Paul Heatley is the author of the thriller series around Tom Rollins. We used the publishing date of Hard to Kill to talk with him a little.
First of, thank you for taking the time for this little interview! I’m happy to have you here, on this Blog.
Tom Rollins is quite the interesting guy. Black ops, dirty government work in his past – but he seems to have a strong hold on his own moral code. How would you describe this code?
While Rollins has partaken in some questionable things in the past, he’s always had a belief in the greater good. The moment he started to realise others in his unit didn’t hold this same belief is the same moment he started to think that perhaps he wasn’t on the right path. Once he witnessed the events in Blood Line’s prologue, that was when he made up his mind to get out and go his own way. Tom believes in doing the right thing, and helping those that need it, even if you have to do things they don’t necessarily agree with, as shown in Hard To Kill.
And also the right thing might not necessarily be legal. I think that’s one of the things that draw readers to characters like Tom: We all look forward to someone dishing out justice, in a world where justice seems easy to find for some people, but not for others, especially the poor. Helping those that need it – it reminds me a little of the A Team, that 80’s tv show. Some of the action in Hard To Kill reminded me a little of 80’s action movies (Stallone, Seagal, Schwarzenegger – hey, why do all the names start with s?). Coincidence, or are you an 80’s fan yourself?
They are absolutely an influence! Not so much Seagal, as I haven’t seen much of his stuff, but Schwarzenegger and Stallone for sure, especially the latter and, of course, his Rambo movies.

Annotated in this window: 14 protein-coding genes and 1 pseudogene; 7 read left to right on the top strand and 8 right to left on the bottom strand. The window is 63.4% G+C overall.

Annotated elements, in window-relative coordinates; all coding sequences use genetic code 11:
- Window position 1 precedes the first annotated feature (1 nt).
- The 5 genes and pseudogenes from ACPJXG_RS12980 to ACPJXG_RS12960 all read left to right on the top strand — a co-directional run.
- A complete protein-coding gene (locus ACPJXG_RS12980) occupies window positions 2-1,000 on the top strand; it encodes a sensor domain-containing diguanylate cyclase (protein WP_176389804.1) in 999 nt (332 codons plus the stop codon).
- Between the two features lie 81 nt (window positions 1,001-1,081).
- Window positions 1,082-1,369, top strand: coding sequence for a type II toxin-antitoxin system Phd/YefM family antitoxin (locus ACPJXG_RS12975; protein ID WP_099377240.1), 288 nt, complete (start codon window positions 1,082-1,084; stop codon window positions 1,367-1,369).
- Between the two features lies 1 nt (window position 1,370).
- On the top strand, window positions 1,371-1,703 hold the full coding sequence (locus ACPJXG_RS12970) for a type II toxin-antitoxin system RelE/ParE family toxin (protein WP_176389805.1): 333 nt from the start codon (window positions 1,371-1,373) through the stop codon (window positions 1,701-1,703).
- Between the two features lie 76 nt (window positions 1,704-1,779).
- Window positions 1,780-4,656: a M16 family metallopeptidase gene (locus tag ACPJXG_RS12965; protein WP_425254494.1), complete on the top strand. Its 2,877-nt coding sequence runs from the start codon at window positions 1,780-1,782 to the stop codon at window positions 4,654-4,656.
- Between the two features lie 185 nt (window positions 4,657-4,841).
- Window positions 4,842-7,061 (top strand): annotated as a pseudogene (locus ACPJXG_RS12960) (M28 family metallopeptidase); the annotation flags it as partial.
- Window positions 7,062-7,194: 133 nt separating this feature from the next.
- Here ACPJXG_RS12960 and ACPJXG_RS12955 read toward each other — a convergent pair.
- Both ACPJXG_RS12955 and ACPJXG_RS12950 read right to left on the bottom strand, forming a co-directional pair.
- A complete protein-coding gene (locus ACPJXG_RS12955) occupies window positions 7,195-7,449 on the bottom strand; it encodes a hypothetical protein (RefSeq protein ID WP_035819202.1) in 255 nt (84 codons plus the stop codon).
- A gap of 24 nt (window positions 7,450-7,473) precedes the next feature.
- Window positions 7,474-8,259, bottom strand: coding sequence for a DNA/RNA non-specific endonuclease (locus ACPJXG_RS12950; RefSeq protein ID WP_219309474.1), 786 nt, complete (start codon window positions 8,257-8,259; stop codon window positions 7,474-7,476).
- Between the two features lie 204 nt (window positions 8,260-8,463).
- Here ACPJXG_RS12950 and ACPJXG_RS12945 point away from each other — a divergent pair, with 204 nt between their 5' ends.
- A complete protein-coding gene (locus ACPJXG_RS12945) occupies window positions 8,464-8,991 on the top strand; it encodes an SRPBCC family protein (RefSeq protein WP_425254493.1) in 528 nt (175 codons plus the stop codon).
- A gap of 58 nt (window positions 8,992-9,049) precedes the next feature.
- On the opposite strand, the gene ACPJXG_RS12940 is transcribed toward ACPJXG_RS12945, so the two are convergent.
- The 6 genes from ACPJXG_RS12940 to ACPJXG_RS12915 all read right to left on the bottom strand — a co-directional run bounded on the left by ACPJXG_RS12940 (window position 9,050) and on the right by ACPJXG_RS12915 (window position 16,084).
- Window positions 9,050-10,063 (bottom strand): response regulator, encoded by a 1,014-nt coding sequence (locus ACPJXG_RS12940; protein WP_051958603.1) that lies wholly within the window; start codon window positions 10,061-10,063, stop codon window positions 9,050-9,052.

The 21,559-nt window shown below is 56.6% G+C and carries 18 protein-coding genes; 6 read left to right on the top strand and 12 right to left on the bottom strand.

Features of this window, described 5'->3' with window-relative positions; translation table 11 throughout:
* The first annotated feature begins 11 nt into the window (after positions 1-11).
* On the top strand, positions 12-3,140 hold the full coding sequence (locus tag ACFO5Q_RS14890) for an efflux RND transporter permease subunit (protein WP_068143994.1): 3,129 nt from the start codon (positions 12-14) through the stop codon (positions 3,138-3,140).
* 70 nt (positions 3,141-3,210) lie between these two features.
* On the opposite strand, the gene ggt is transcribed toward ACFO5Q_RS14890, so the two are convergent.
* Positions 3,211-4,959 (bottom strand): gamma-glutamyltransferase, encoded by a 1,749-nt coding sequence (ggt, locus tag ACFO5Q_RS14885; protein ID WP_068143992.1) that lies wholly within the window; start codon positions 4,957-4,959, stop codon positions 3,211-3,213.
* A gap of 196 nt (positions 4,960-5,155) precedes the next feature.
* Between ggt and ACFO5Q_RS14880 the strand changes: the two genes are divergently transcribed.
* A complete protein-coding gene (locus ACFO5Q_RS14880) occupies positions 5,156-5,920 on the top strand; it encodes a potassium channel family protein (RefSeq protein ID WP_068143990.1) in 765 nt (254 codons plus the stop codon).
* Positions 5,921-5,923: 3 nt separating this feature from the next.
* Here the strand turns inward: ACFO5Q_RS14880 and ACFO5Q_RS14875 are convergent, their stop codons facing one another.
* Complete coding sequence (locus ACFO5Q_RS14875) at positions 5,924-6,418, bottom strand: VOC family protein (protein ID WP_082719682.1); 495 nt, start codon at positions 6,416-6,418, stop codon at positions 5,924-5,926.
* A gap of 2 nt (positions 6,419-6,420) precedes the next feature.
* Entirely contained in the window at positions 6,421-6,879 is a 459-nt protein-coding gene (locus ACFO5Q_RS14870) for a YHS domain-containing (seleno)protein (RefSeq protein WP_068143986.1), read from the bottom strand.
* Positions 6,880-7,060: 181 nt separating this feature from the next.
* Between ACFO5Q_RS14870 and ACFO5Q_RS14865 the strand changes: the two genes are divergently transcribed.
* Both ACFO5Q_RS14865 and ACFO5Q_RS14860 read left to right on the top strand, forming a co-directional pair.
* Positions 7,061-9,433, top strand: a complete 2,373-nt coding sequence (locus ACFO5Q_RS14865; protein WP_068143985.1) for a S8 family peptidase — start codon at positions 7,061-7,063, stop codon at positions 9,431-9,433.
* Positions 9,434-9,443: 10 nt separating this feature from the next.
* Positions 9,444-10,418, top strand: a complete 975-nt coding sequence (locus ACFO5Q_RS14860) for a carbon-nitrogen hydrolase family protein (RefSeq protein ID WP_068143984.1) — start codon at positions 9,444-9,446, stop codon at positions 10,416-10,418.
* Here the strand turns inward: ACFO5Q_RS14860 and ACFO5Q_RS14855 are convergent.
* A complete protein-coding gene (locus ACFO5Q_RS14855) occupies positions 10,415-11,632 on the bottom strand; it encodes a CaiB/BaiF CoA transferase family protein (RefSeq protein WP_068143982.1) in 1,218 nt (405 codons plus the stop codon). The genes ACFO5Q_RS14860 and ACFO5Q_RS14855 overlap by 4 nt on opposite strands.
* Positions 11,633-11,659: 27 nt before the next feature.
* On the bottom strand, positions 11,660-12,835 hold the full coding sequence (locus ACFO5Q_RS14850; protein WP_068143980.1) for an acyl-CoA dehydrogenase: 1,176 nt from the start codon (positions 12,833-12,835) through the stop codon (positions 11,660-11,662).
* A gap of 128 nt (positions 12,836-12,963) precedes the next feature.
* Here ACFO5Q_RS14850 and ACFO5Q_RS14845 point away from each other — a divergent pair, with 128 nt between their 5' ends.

Rambo? Well, that was a cool soldier. Talking about influences, I’ve got some suspicions – but I’m curious. Which authors (or characters by other authors) do you think had some influence on Tom Rollins?
I think the obvious one, and the one I hear the most comparisons to, is Jack Reacher, but truth be told when I first started writing Rollins I hadn’t read a single one of Lee Child’s books. Since finishing Hard To Kill I have, but early on it felt important to me to make sure I was creating my own character who wasn’t too heavily influenced by someone else’s creation. I wanted to make sure I had my own handle on the character before I read someone else’s.
I’ve also read some John Milton, but early on one of my biggest influences while I figured out Rollins was The Punisher. As well as that, his name itself is an amalgamation of the two men I’ve based him on physically – which I’m not going to reveal here! I’ll leave that for people to speculate.
For me, John Milton seems to be the better example, especially given the character’s backgrounds.
But Frank Castle? Wow, that’s unexpected. Although now you mention it, it does fit your description – doing the right thing – and the whole Army of One vibe. But are we talking the comic books here, or more like the 2004 movie (with Travolta as villain) or the Netflix series?